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Cursor  Member Reviews - Just a Fairy Tale

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External reviews, Wed 23rd Dec 2020
By Denk - See all my reviews

With permission, here are two external reviews from IFDB:

By Mike Russo (Los Angeles)
Pixel-hunting in text form, December 8, 2020

Much like Hansel and Gretel, this one needs a bit more time in the oven, I fear.

The overall setting and structure for JAFT are nothing close to original – the player character is a ten-year-old who’s contacted by a wizard and transported to a fantasy land to save it from a wicked queen – but some good old tropes are good and old for a reason. Entering the world is at first like entering a warm bath, as you pick clean a homely cottage in the woods and then enter a dark forest for some light adventuring. The writing is undistinguished, but fits this high-fantasy story with a pre-teen protagonist just fine.

There are a few things that distinguish JAFT from the countless other stories with similar premises. First, there’s a note of whimsy and humor – I’m thinking especially of the puzzle involving the trolls and a punny bit of business involving a magic clock. Several puzzles also have alternate solutions or offer multiple paths through the game, which is very helpful given that I found the difficulty level of the game quite high.

On the negative side, there are two primary issues I had with JAFT that wind up reinforcing each other. Many puzzles rely on what I’d call pixel-hunting design in a graphic adventure – there are many progression-critical objects that can only be found by methodically examining every single word that’s mentioned in a description, and even some that aren’t.

The related issue is that “near-miss” solutions don’t wind up generating helpful nudges to the right track, but rather parser confusion. I had to go to the walkthrough to get through the aforementioned bit with the trolls, because something I was expecting to be there wasn’t, and the responses to trying to interact with it didn’t lead me in the right direction, even though what was going on should have been obvious to the player character. Dialogue with characters similarly felt very fiddly – there was one puzzle that I couldn’t get to work even when I was trying to just type in the walkthrough commands. And there were several guess the verb/guess the noun issues that stymied progress.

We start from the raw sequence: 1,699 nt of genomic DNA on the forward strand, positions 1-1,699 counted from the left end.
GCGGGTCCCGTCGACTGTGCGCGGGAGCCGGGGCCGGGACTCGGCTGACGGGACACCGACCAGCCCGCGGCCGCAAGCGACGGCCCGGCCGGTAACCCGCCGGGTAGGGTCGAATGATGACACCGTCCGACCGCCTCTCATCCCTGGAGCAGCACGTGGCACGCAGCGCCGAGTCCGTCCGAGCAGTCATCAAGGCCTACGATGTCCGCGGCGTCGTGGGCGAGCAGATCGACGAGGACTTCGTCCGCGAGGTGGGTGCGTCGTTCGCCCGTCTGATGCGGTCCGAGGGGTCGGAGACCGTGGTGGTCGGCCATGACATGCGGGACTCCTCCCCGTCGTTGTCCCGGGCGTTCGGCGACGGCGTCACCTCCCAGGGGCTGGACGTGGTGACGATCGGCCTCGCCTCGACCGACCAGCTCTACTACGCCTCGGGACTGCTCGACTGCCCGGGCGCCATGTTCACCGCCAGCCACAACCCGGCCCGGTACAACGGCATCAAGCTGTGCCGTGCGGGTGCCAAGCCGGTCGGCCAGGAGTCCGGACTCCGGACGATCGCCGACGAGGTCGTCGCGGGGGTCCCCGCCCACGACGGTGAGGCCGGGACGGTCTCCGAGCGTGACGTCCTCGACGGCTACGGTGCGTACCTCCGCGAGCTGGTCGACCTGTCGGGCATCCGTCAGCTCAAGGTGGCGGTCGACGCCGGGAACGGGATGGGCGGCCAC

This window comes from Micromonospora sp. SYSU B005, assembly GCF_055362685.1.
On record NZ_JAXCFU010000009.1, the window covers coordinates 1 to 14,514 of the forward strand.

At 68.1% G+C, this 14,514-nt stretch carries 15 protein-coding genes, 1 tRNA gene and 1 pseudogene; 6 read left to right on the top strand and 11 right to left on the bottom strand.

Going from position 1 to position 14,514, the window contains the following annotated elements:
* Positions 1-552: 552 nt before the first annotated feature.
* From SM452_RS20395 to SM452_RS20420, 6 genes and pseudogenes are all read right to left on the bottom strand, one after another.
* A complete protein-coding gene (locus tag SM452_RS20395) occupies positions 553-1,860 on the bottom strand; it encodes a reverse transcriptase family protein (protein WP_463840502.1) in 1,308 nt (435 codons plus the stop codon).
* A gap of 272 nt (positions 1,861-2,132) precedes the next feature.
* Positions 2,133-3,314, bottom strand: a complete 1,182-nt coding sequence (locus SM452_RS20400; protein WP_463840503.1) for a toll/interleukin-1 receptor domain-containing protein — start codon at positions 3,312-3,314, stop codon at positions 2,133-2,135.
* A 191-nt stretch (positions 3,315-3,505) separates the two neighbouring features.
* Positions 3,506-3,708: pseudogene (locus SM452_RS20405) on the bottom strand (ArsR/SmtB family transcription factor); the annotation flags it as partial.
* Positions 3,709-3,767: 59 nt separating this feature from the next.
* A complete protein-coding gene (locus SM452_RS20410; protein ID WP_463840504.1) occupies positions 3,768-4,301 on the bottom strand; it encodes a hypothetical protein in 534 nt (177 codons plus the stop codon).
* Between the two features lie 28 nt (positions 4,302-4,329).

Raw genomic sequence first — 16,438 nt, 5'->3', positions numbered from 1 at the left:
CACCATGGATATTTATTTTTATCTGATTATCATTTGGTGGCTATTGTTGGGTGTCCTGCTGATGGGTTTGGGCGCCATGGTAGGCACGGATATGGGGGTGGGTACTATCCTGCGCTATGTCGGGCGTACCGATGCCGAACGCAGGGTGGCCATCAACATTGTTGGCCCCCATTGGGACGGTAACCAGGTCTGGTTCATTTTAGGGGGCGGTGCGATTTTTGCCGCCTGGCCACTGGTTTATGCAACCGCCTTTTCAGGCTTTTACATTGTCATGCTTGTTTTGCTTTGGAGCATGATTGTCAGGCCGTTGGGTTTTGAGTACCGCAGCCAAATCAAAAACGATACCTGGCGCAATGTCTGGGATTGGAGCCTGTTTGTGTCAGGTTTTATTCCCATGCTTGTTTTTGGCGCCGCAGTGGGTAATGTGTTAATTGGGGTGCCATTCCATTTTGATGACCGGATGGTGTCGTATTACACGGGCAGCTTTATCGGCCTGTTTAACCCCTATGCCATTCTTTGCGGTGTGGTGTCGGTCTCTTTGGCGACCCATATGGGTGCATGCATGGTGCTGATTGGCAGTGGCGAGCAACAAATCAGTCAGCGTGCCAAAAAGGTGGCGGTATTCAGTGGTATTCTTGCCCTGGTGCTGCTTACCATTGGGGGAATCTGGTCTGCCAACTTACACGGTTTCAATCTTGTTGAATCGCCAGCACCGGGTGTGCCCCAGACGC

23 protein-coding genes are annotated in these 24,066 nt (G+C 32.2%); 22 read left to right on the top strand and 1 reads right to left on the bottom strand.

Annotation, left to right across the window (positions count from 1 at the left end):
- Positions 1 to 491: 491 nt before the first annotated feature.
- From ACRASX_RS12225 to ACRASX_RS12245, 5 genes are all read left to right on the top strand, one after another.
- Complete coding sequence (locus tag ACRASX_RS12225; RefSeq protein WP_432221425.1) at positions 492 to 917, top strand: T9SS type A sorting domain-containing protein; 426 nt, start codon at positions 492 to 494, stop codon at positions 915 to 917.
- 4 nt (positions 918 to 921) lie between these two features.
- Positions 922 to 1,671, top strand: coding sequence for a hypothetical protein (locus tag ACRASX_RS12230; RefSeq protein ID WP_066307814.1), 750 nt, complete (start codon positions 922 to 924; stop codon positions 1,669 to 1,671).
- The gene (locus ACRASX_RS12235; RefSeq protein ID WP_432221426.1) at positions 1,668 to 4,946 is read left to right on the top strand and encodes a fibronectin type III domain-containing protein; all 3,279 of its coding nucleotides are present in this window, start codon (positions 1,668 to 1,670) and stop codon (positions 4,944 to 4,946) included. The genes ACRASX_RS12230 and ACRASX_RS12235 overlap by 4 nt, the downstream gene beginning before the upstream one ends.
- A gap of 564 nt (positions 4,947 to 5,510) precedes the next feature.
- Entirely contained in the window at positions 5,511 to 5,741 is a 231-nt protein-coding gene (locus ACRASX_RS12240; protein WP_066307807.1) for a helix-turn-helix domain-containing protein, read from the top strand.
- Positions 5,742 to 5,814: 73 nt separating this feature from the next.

Combined, these two issues meant I felt like I was groping my way through JAFT, unclear on what I should be doing or how I should be doing it or whether I was close to a solution or miles off. Again, I think the basic concept is solid, and some of the puzzles do have some promise, but there’s some significant polishing to be done to make the experience of playing the game fit the charming, winsome mood the story’s trying to create.


By Stian
A classic style fantasy adventure, December 1, 2020

This is a classic style fantasy adventure, seemingly written for young children, but much too hard for me. I picture the boy from Time Bandits as the protagonist, taken from reality and inserted into a fictitious world filled with magic and fraught with danger, but nothing a young boy can't handle.

The reason I did not get very far in two hours is mainly down to the verbs. Perhaps Adrift has a different set of standard verbs than Inform and Tads; a lot of the ones I'm accustomed to were not recognised, and when I finally gave up and had a look at the walkthrough, the solutions surprised me. I was reminded of the challenges Jason Dyer writes about when playing very old games. In these games, you need to forget any expectation you have about which verbs will work and which will not. In a sense, Inform games have made me very comfortable with a certain way of interacting with parsers, and I'm not really equipped with the lateral mindset for something completely different.

As far as I came, I found the story to be quite okay. It's very stereotypical, but also cute in a way. The moments in which it shines are whenever it is obvious that you are a little boy, and a rather obedient one at that. A feature I enjoyed -- which sometimes was necessary, but only occasionally implemented -- was being able to examine elements over a distance. In the end I think I might have enjoyed it more if I had consulted the walkthrough earlier and gotten a bit further, though that would also have been counter to my instincts.

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